After listening to the Tustin variation, I set to wondering if Orange County has its own, identifiable versions of urban legends. Like all forms of folk material, over time, urban legends, (or asmuts, dead catters, and monkey sandwiches as they are also known), undergo constant change from region to region.

The classic is the "alligator in the New York sewer system." For the myth to work its magic you need a likely source for the alligator (the child returning with a "pet" from Florida that is then flushed down the toilet) and an accessible sewer. Had the "alligator" story migrated west? Sure enough, it had. Several Irvine residents assured me that a FOAF had discovered an alligator in Woodbridge Lake. It seems that a child that went to Disney World in Florida and brought home a small amphibian that grew too large for the back yard pond.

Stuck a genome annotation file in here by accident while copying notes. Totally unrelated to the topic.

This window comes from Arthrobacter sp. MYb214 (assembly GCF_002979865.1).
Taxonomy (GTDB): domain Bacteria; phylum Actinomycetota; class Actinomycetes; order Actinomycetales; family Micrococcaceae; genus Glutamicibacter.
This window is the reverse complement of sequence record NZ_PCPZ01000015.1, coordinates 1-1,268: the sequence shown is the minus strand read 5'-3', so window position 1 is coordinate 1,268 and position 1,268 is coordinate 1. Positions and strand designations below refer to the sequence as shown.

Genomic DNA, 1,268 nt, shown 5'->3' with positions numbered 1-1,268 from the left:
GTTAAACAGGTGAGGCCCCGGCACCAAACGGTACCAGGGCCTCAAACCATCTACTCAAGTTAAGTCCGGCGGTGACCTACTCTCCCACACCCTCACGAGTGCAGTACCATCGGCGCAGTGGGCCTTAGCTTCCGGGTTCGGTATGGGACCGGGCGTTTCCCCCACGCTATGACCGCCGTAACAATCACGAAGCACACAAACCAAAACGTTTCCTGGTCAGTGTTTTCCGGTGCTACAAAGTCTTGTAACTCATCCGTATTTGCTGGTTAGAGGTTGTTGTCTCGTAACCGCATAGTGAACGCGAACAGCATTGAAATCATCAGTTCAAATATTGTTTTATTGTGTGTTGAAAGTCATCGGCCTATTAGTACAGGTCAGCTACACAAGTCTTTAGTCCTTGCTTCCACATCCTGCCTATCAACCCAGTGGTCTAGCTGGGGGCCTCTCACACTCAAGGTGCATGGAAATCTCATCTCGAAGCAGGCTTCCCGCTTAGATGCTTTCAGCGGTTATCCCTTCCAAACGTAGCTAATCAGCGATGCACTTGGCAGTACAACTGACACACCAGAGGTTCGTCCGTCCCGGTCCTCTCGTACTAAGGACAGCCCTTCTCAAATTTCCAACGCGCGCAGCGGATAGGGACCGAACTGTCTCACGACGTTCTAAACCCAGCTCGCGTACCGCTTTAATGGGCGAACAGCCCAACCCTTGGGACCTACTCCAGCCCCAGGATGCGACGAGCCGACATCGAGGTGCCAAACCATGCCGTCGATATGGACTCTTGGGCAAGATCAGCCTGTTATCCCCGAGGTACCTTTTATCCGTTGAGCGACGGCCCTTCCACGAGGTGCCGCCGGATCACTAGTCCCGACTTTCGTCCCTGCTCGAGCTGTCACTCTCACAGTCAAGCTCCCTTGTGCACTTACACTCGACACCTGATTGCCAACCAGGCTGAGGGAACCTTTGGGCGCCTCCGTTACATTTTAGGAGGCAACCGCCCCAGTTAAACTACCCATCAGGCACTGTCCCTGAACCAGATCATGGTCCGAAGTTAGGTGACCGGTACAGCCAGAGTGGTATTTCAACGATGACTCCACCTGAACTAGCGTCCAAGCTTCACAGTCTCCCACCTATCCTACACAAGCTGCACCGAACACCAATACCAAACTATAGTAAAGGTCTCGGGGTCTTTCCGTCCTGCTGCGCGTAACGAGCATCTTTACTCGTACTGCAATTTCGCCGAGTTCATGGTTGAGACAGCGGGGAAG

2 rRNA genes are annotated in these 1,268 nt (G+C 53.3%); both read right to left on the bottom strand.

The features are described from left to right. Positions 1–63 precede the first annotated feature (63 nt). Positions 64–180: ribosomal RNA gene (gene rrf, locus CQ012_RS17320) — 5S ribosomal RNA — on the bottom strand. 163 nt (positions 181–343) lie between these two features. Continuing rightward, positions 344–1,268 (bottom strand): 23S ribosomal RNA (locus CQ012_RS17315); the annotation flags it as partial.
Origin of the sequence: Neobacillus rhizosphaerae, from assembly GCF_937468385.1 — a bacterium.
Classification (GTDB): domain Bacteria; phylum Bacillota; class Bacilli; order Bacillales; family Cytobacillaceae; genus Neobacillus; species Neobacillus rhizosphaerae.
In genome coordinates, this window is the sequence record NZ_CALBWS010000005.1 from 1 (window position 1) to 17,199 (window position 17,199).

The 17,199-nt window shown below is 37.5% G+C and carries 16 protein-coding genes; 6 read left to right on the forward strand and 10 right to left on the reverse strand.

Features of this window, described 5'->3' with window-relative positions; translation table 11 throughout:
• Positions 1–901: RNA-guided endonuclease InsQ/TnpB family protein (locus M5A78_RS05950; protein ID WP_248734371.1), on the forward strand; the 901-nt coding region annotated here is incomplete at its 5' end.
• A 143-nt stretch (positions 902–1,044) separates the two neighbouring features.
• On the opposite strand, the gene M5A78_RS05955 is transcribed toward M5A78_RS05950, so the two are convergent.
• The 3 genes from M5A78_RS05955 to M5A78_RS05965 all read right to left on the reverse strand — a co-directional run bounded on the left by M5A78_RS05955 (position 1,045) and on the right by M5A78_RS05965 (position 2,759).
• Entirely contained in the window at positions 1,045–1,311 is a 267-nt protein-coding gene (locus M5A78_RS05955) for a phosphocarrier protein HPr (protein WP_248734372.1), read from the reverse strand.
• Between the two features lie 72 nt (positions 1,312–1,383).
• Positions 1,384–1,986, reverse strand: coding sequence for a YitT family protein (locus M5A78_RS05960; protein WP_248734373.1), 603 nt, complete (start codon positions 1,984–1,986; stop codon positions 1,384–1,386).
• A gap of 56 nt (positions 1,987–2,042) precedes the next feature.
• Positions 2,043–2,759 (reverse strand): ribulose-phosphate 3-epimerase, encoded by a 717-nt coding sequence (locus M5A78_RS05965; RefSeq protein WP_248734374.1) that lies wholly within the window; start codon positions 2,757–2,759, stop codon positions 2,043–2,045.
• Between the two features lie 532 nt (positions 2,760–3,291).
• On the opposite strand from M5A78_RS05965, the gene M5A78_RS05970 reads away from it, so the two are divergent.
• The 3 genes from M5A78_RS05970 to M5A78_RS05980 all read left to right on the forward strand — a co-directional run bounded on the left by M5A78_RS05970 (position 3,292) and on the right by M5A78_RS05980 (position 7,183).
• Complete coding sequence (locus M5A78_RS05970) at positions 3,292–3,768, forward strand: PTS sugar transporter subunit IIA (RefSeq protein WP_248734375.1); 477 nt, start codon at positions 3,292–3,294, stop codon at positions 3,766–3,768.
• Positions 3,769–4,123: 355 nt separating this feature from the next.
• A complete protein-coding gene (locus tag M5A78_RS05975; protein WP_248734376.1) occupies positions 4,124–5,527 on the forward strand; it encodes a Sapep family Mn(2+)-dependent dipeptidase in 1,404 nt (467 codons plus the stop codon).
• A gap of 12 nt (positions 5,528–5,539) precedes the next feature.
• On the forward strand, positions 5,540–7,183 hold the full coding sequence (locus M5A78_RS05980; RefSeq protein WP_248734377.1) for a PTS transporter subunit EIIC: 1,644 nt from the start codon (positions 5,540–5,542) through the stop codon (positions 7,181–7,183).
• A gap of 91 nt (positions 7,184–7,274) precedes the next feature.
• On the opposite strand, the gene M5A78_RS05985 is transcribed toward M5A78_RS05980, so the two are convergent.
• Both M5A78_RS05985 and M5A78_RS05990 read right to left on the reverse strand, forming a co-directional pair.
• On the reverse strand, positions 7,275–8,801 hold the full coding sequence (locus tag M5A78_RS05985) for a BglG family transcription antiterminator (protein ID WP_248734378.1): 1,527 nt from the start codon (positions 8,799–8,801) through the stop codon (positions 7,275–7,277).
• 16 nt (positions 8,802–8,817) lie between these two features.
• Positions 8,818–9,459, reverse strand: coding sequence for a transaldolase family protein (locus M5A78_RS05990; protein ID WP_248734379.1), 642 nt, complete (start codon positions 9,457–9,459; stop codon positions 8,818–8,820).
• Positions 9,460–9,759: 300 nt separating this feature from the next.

The best variation, though, indicating that Southern Californians are inventive legend-shapers, was the reputed Caiman in Back Bay.

We can speculate that an ordinary alligator wouldn't please Newport Beach folks, who claimed an exotic, endangered species--from a trendy vacation spot like the Cayman Islands.

Urban legends are a quirky subdivision of folklore. They may not be strictly "urban"--they can take place anywhere--nor are they necessarily American. Broadly speaking, they are contemporary anecdotes or beliefs that are born in a particular era, are repeated, spread, change, and eventually disappear. Very broadly speaking, they may even be true.